Going out in the first round of a tournament is not what any player wants, but Johanna Konta was keeping everything in perspective after losing 6-3, 6-3 to Germany’s Anna-Lena Friedsam here at the Porsche Tennis Grand Prix.
It was the 24-year-old Briton’s first match of the clay-court season and she can still look forward to the doubles, in which she will partner Laura Siegmund against Caroline Garcia and Kristina Mladenovic in the first round.
There are also some off-court advantages to playing in this tournament, with the sponsors making their products available for the players to test-drive. Konta has been behind the wheel of a Porsche for the last two days and even took her father out for a spin. “We didn’t get to the autobahn, which was a little disappointing,” Konta smiled.
This was the world No 22’s fifth tournament since the Australian Open, where she made the semi-finals, and the first since Melbourne in which she has failed to win a match. In her previous appearance she had enjoyed a good run in Miami, where she reached the quarter-finals before losing to Victoria Azarenka, the eventual champion.
Friedsam has also made good progress this year. Having ended 2015 ranked No 99 in the world, the 22-year-old German has since climbed to No 52 thanks largely to a fourth-round appearance at the Australian Open. Here Konta got to 3-3 in both sets but then made too many errors as she tried to rush the points instead of building the rallies.
Konta, who arrived in Germany after practising for 10 days on the clay courts at the National Tennis Centre at Roehampton, said: “The first match of the year on clay isn’t easy for anyone. I think she did a better job than I did dealing with the conditions. I’m happy I’m involved in doubles here. All the matches I can get on clay going into Roland Garros will be an added bonus.
“I just don’t think I did enough in terms of getting Anna-Lena out of her comfort zone. I think I need to give myself time and keep things in perspective. This was my first match on clay for nearly a year, so I need to go a little easy on myself and keep looking forward.”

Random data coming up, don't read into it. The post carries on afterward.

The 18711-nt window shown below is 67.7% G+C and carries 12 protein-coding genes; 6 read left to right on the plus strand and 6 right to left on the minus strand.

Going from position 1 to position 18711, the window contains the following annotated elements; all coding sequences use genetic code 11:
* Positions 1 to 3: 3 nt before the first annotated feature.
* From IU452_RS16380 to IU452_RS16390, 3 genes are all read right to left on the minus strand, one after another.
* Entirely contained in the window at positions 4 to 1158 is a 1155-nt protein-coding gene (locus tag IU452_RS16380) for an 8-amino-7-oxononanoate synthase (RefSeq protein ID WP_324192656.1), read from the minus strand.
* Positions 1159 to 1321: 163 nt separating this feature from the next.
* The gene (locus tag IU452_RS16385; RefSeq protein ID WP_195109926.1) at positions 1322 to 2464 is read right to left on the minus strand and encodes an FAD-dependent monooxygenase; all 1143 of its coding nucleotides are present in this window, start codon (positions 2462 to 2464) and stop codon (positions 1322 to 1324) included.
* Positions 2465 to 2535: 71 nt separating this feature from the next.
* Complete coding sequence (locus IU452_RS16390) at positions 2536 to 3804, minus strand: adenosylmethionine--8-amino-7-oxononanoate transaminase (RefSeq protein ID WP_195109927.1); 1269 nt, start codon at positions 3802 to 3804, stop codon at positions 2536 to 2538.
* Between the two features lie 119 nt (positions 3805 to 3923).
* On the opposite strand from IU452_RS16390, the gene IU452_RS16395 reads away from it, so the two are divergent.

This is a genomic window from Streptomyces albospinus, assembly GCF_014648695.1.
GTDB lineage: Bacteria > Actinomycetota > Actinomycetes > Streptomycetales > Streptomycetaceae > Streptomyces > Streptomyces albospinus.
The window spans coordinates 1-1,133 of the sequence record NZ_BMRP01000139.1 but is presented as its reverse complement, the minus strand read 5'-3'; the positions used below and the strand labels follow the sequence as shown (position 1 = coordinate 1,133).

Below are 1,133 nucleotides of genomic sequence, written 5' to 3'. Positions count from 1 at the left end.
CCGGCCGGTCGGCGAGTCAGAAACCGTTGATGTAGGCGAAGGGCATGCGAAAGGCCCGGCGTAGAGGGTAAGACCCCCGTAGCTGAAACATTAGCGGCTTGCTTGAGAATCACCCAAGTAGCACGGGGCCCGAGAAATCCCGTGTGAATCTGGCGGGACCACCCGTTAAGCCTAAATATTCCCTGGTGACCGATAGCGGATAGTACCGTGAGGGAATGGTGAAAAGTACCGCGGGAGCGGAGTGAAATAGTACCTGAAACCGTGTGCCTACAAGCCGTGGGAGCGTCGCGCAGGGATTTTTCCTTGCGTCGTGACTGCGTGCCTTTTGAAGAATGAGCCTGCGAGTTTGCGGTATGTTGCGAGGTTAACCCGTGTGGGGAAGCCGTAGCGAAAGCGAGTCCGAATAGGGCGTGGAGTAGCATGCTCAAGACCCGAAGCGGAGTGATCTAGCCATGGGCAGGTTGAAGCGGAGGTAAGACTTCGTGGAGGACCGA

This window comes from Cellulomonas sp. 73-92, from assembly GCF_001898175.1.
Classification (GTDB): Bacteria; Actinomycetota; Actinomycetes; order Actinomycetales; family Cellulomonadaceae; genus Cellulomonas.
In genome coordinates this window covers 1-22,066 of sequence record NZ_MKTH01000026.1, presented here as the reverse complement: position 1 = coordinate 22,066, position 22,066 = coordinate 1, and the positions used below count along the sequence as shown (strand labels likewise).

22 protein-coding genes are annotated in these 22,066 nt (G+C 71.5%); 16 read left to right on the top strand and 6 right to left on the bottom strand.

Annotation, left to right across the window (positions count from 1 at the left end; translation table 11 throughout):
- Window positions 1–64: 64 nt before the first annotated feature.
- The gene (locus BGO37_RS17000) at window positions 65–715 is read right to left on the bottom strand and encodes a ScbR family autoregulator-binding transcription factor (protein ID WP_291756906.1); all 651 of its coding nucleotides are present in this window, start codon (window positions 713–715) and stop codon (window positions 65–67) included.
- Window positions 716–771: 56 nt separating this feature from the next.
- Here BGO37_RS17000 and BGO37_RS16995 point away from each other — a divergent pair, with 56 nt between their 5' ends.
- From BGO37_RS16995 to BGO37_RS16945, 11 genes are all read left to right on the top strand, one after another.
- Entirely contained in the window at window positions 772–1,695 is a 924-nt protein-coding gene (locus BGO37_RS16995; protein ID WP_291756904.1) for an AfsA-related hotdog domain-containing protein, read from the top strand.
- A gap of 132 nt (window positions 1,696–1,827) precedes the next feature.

She added: “On hard courts you grow used to generally playing shorter points and getting certain responses from certain shots that you hit – which may differ on a clay court because the ball obviously slows down a bit.
“More balls are always going to come back than would happen on a hard court. It’s just a question of adapting. You also get sore in different areas. My body is adjusting to the surface and the different movement that comes along with it.
“I think once you can find your bearings and are less like Bambi on ice the sooner you are able to play the kind of tennis that you need to on this surface. The better you are able to stay in the points the better you are able to set up for your shots.”
Konta believes that clay is a surface on which she can do well. “I’ve had good results on clay in the past and I really enjoy it,” she said. “I keep maintaining that I don’t have a favourite surface.”
It is easy to forget that 12 months ago Konta was ranked No 138 in the world and playing in minor tournaments. One of her big breakthroughs came at last year’s French Open, where she made the main draw after winning three matches in qualifying. However, Konta traces the start of her rapid rise to the weeks before Roland Garros.
“I definitely played three very good matches in Paris, but I had many matches on clay under my belt before I went into that tournament,” she said. “I actually had many matches in general because I played the whole of April in the US at some Challengers and had a very good time there.”
Konta’s present plan is to play in Madrid and Rome before heading to the French Open, where she is set to be seeded at a Grand Slam event for the first time.
However, Konta dismisses the idea that being seeded will give her a major advantage in Paris. “Like we saw today, Anna-Lena is No 52 in the world and I think it matters less and less where you are in the draw, because every player you’re going to encounter is going to be an incredibly tough challenge,” she said.
“That’s a wonderful aspect of our sport right now. The depth and the level within it is getting higher and higher. It’s great for women’s tennis to have such a level through the rankings.”
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